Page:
Cross-sectional surveys were carried out: (i) at the beginning of the dry season (July/August 2014 [n=40 houses; 151 subjects]), (ii) at the end of the dry season (October 2015 [n=60 houses; 184 subjects]), and (iii) in the rainy season (April/May 2016 [n=59 houses; 199 subjects]). Researchers collected sociodemographic data, fecal samples of the residents, and samples of the water used for human consumption. In 2015 water filters were provided to 30 (50%) of households under study. Among the filters distributed, 15 had a traditional porous candle (hollow, without charcoal), classified as P-III (Brazilian Association of Technical Standards, Portuguese acronym ABNT) [23] with a particle retention range between 5 and 15 μm, and 15 had porous candles (with charcoal), classified as P-I with a retention range between 0.5 and 1 μm (ABNT) [23]. Data were analyzed using the Epi-Info 7.0 Program, using chi-square or Fisher’s exact test for comparison of proportions. The level of statistical significance was set at p <0.05.

2.3. Parasitological Analyses of Feces

Fecal samples were collected from the residents in wide-mouth screw-cap containers with scoops, without preservatives. The samples were analyzed by the Lutz [24] technique (spontaneous sedimentation), with a reading of three slides per sample, stained by Lugol. The same experienced technician examined all samples. The parasitized individuals received treatment at home visits, under medical supervision of the local primary health unit of the respective municipalities, during the three campaigns.

2.4. Physical-Chemical and Microbiological Analyses of Water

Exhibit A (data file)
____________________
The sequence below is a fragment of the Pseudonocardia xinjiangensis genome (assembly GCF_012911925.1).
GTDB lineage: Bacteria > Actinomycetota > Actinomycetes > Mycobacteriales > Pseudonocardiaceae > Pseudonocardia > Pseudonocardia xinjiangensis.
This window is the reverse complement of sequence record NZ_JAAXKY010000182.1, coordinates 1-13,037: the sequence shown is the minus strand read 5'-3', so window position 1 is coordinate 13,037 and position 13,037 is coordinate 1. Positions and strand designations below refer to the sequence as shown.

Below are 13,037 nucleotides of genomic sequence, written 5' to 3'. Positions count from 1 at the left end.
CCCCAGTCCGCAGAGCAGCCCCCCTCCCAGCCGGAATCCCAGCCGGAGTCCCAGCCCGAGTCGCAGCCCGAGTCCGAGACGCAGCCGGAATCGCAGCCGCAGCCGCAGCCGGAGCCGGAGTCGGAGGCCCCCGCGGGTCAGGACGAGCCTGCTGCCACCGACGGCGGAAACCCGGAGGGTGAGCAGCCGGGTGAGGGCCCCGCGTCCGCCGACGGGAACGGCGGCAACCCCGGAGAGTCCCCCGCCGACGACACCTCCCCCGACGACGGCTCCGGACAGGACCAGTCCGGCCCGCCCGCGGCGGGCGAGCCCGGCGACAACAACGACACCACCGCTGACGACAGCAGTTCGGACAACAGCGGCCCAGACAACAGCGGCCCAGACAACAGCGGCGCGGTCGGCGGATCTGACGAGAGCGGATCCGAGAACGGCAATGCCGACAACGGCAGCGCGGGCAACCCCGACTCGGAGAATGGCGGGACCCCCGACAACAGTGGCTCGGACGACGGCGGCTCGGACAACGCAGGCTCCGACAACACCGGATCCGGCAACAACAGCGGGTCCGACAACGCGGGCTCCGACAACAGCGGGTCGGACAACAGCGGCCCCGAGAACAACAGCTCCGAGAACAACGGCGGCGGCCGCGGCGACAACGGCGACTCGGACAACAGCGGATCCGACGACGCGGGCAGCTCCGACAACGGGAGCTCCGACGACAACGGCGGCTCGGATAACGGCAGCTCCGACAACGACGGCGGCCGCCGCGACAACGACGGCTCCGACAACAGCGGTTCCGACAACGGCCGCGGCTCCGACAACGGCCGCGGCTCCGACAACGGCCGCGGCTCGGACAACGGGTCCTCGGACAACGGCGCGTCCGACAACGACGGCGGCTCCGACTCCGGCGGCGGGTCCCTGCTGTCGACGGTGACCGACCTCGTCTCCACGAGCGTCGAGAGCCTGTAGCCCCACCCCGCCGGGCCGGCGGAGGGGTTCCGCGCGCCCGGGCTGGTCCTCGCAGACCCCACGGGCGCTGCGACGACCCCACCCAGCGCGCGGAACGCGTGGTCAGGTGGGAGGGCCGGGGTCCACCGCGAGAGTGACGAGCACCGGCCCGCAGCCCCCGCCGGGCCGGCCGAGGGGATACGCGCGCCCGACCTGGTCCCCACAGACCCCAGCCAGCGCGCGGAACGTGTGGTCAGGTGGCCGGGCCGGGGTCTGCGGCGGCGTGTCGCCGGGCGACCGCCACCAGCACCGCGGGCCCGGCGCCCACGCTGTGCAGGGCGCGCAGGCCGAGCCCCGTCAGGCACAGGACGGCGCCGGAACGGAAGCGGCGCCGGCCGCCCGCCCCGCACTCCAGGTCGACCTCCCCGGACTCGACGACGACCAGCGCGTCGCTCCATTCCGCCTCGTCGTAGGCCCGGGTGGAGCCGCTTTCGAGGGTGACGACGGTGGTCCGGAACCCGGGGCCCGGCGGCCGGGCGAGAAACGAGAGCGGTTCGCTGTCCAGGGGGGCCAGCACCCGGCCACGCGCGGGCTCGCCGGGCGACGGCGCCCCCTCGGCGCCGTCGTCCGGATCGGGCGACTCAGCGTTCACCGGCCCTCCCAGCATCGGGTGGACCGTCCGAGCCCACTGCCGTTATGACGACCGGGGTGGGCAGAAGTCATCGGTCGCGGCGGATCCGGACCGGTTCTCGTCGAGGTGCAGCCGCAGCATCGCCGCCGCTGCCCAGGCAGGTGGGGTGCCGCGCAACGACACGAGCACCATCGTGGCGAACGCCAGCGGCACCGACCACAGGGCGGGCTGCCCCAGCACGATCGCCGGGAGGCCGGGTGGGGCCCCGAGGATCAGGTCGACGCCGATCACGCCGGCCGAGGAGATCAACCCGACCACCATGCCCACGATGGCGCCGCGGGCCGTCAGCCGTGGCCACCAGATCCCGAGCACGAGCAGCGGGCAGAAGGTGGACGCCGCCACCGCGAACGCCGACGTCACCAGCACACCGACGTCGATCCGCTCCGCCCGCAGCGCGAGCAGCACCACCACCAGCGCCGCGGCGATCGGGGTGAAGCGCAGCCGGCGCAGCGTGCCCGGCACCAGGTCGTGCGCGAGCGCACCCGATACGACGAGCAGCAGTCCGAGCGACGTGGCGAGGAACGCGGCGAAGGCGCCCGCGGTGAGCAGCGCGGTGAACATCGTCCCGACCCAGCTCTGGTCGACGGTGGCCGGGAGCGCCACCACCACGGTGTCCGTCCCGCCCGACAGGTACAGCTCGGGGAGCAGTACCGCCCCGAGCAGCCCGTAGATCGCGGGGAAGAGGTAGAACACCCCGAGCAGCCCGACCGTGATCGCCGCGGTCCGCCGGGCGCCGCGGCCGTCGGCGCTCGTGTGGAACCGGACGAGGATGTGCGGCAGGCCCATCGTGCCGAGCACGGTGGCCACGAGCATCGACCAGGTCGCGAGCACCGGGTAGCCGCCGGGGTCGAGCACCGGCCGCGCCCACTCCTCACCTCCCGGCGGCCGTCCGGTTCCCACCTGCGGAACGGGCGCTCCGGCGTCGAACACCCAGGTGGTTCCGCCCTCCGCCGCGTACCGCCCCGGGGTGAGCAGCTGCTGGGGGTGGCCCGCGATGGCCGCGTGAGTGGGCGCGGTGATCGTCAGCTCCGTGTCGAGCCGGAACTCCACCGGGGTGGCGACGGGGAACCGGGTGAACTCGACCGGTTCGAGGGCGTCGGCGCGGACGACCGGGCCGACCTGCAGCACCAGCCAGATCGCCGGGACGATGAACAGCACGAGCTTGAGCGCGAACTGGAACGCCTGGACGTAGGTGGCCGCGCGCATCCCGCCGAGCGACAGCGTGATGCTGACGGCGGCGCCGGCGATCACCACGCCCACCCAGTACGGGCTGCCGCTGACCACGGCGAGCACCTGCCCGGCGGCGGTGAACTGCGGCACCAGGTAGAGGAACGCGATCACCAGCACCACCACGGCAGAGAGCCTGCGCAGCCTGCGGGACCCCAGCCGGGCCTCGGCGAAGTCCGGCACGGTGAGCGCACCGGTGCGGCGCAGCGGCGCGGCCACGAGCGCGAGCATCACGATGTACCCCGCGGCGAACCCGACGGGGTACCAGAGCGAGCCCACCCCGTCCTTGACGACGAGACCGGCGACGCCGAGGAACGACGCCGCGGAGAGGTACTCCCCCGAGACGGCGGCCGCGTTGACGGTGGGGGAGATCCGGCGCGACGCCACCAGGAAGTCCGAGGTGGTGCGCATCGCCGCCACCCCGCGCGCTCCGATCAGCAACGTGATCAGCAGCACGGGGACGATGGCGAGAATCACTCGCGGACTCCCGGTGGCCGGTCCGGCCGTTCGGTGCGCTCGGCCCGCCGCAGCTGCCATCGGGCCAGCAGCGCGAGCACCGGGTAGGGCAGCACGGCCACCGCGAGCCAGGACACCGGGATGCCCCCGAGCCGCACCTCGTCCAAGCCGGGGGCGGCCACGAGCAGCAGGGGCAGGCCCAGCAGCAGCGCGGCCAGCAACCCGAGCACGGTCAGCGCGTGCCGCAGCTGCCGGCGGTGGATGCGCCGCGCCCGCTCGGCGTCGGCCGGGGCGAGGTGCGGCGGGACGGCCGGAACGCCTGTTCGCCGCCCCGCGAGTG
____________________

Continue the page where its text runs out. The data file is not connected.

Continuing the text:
From each household (except two in 2016) a 200 mL and 250 mL water sample was collected in a sterile flask (with sodium thiosulphate), for physicochemical and microbiological analysis, respectively. Samples were collected from the residential source, at a time-point directly before consumption by the inhabitants. The sources of water collected at the most recent point before consumption were varied, including rainwater, wells, ponds or bottled water, or water from the neighbors’ house. The in situ measurements to determine the water sample pH, electrical conductivity, dissolved oxygen, total dissolved solids, salinity, and temperature were performed using the Hanna® Instruments (São Paulo, Brazil) model HI9828 multiparameter probe. The analysis of water salinity followed that prescribed in National Council for the Environment’s Resolution no. 357 (Conama 2005) [25], which classifies the waters into fresh water (salinity up to 0.05%), brackish water (salinity from 0.05% to 3%), and salt water (salinity above 3%). To determine the physicochemical parameters turbidity and color and the microbiological parameters total coliforms and Escherichia coli, the water samples were sent with a maximum period of 24 hours to the Central Health Laboratory of Ceará (LACEN-CE), according to the collection procedures prescribed in the Manual for the Collection, Packaging, and Transport of Samples (Ceará 2013) and according to NBR ISO/IEC 17,025 (ABNT 2005). Water classification (adequate or inadequate), considering microbiological criteria, was based on the presence of Escherichia coli. Total coliform was not a criterion for classifying water as inadequate, since this includes environmental microorganisms not necessarily indicative of fecal contamination. Considering physicochemical criteria, water was classified as adequate or inadequate according to standards described in Administrative Rule no. 2914 of the Brazilian Ministry of Health [26]. The following techniques were performed in LACEN-CE: (i) turbidity: nephelometric method, 2130B, APHA 2012 [27]), (ii) apparent color (visual comparison method, 2120B, APHA 2012 [27]), and (iii) Escherichia coli and total coliforms: chromogenic/enzymatic substrate technique (9223B APHA 2012 [27]).